The papal party boasted of a complete victory. All innovations were forbidden; Zwingli was excommunicated; and Basle was called upon to depose Oecolampadius from the pastoral office. Faber, not satisfied with the burning of heretical books, advocated even the burning of the Protestant versions of the Bible. Thomas Murner, a Franciscan monk and satirical poet, who was present at Baden, heaped upon Zwingli and his adherents such epithets as tyrants, liars, adulterers, church robbers, fit only for the gallows! He had formerly (1512) chastised the vices of priests and monks, but turned violently against the Saxon Reformer, and earned the name of “Luther-Scourge” (Lutheromastix). He was now made lecturer in the Franciscan convent at Lucerne, and authorized to edit the acts of the Baden disputation.
The result of the Baden disputation was a temporary triumph for Rome, but turned out in the end, like the Leipzig disputation of 1519, to the furtherance of the Reformation.
I cite this rather long passage in order to set the stage for the volume presently under consideration. It is, after all, best to return to the sources themselves, no matter how useful and insightful secondary sources may be. Schaff’s work is impressive, but it pales to insignificance in comparison to the first hand accounts. And that is exactly what this impressive book amply provides.
This very large volume weighs in at over 700 pages and is comprised of a Foreword, a thorough list of abbreviations, a historical introduction (from pages 27- 200), a philological introduction (pp. 249-253), the Baden Disputation texts (the first hand accounts of the events which took place at Baden and the reactions of those who were there) (pp. 249-542). There next follows a series of indices covering the biblical text, persons, places, and authorities and sources (pp. 543-642). Finally there’s a marvelously useful and really immensely interesting biography/ bibliography of all the major persons discussed in the texts.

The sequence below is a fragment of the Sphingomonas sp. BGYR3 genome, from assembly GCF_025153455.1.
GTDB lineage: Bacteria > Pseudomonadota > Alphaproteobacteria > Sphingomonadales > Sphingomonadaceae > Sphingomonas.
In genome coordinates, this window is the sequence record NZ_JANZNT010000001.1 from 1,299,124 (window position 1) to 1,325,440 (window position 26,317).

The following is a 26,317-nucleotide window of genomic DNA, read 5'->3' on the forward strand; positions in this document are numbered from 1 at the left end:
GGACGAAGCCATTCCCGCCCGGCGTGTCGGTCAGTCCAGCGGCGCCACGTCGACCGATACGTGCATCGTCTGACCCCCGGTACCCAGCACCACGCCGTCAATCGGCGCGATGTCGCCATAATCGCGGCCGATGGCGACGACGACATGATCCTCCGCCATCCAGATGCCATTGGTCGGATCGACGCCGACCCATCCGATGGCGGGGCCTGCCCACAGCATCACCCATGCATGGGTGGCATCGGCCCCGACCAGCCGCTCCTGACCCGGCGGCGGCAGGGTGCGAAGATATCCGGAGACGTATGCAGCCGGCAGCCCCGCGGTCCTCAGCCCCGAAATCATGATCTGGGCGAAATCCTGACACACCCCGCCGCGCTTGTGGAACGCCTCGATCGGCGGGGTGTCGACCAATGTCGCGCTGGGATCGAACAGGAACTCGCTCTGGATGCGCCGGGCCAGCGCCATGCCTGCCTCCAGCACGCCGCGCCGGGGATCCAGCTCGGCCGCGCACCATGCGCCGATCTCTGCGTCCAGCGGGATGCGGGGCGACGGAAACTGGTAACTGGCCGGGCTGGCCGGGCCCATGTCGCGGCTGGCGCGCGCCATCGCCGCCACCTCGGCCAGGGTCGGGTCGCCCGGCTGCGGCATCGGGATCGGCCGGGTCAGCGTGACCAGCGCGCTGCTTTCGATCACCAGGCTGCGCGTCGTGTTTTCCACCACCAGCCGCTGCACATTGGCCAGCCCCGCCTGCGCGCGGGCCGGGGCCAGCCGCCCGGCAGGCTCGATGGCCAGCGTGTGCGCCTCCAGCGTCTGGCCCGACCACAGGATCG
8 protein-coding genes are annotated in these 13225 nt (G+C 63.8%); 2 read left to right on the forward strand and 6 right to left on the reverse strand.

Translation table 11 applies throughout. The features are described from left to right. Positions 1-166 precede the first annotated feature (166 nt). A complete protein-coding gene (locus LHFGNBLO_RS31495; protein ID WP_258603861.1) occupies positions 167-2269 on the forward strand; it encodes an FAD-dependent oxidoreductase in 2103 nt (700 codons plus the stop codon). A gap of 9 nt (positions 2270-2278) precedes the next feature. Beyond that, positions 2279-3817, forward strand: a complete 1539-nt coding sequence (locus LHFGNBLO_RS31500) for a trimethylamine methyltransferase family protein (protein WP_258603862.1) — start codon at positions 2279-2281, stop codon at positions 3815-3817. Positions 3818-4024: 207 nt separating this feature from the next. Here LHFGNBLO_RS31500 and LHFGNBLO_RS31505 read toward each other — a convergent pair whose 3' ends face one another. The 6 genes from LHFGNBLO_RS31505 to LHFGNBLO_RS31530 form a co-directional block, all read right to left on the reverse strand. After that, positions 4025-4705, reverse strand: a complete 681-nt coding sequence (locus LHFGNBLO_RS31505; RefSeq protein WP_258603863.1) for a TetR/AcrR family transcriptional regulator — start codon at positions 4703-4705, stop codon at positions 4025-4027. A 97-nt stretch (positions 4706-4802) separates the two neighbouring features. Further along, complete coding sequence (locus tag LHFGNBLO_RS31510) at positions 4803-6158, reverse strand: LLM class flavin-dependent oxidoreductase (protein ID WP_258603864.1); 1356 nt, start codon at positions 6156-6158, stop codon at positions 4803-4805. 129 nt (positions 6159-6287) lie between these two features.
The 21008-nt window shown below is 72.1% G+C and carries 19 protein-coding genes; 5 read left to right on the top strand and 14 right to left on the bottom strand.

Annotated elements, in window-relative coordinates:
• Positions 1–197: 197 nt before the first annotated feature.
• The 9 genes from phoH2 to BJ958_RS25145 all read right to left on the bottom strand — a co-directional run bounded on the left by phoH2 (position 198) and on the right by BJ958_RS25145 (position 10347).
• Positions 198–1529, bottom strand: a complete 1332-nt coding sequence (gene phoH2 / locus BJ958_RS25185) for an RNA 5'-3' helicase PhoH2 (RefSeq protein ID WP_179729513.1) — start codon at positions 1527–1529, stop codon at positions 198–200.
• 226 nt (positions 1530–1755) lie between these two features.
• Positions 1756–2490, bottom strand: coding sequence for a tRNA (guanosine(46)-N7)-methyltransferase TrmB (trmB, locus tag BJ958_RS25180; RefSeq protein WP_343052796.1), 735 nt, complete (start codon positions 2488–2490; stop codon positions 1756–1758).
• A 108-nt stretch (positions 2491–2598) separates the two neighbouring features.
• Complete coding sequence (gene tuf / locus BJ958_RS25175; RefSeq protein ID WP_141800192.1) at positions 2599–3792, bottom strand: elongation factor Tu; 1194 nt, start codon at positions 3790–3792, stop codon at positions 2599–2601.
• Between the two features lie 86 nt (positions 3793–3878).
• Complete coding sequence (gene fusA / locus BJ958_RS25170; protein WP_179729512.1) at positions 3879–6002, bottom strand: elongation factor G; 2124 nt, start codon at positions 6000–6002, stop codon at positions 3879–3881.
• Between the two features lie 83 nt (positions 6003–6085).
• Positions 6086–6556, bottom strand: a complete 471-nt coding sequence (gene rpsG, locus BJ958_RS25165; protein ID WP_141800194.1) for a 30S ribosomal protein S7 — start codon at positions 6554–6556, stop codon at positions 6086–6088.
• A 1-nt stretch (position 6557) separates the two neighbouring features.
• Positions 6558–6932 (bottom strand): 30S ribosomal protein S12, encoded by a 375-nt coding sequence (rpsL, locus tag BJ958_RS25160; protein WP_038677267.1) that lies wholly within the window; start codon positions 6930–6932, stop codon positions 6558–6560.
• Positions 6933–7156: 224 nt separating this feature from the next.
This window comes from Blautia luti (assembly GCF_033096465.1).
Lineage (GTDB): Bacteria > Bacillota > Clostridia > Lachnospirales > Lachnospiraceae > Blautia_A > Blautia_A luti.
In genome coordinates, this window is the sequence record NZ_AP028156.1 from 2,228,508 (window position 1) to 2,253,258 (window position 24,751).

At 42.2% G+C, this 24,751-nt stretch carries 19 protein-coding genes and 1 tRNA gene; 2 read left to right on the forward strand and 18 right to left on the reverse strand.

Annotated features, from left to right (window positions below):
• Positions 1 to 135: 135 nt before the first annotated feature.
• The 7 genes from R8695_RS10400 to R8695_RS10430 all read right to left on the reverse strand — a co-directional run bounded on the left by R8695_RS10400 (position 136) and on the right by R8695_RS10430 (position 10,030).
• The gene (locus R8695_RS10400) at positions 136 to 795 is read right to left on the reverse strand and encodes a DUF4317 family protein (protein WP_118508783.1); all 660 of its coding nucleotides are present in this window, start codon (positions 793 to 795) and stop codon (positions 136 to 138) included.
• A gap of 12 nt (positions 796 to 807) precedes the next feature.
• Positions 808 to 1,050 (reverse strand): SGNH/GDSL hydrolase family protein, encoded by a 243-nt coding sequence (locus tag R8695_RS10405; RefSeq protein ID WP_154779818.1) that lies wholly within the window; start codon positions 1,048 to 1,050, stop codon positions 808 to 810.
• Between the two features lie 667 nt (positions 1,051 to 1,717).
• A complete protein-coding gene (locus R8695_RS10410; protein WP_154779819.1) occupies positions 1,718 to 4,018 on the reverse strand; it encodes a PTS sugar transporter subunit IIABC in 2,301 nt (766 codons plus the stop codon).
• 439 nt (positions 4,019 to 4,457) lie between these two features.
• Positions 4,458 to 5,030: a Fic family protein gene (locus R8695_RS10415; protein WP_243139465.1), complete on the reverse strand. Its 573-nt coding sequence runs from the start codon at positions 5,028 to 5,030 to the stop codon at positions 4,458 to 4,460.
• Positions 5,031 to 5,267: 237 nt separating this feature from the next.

The volume also contains a number of illustrations. The book is festooned with valuable footnotes which direct readers to the copious literature available from the Disputation’s participants and witnesses. Indeed, there are enough footnotes to make even the most meticulously minded Germanic scholar proud.
The amount of work it took for the editors to produce this volume is staggering. From sifting through original hand written ‘minutes’ taken during the disputation itself to the examination of the official and not so official protocols later published by the Catholic and the Reformed participants and adherents must have taken many years to achieve. Yet the careful scholarship pays huge dividends for Reformation researchers and students of history.
Extremely interesting especially to the present reviewer is the material presented in the historical introduction concerning Zwingli’s absence from the proceedings themselves and yet his presence through swiftly transported letters from Zurich to Baden and back. Zwingli’s absence was not his wish but that of the Zurich council which knew that, had he gone, some harm would have befallen him. As we read on page 101
Zwingli hatte sicherlich keine Angst vor einem Zusammentreffen und einen Kräftemessen mit Eck, aber die Badener Disputation hatte von Anfang an den Charakter einer gegen ihn gerichteten Aktion und stand von Anfang an unter dem Vorzeichen einer altgläubigen Dominanz.
The texts of the disputation are presented in 16th century Swiss German but there are sufficient notes to assist modern German readers to comprehend the unusual vocabulary and orthography.
This volume is an utterly remarkable and thoroughly commendable work. The Reformation cry Ad Fontes is here realized in an amazing way.
If I were to recommend any improvement at all it would be to add a cd-rom with the contents of the protocols (at least) on them so that searching any term or phrase would be quite simple and easily accomplished. Several of the volumes published by TVZ contain cd’s (I’m thinking of the records of the Reformation in Zurich and Basle in particular). Such a tool would add significantly to the already significant usefulness of this volume.
Still, I love this book. It is scholarly, it is meticulous, it is brilliant.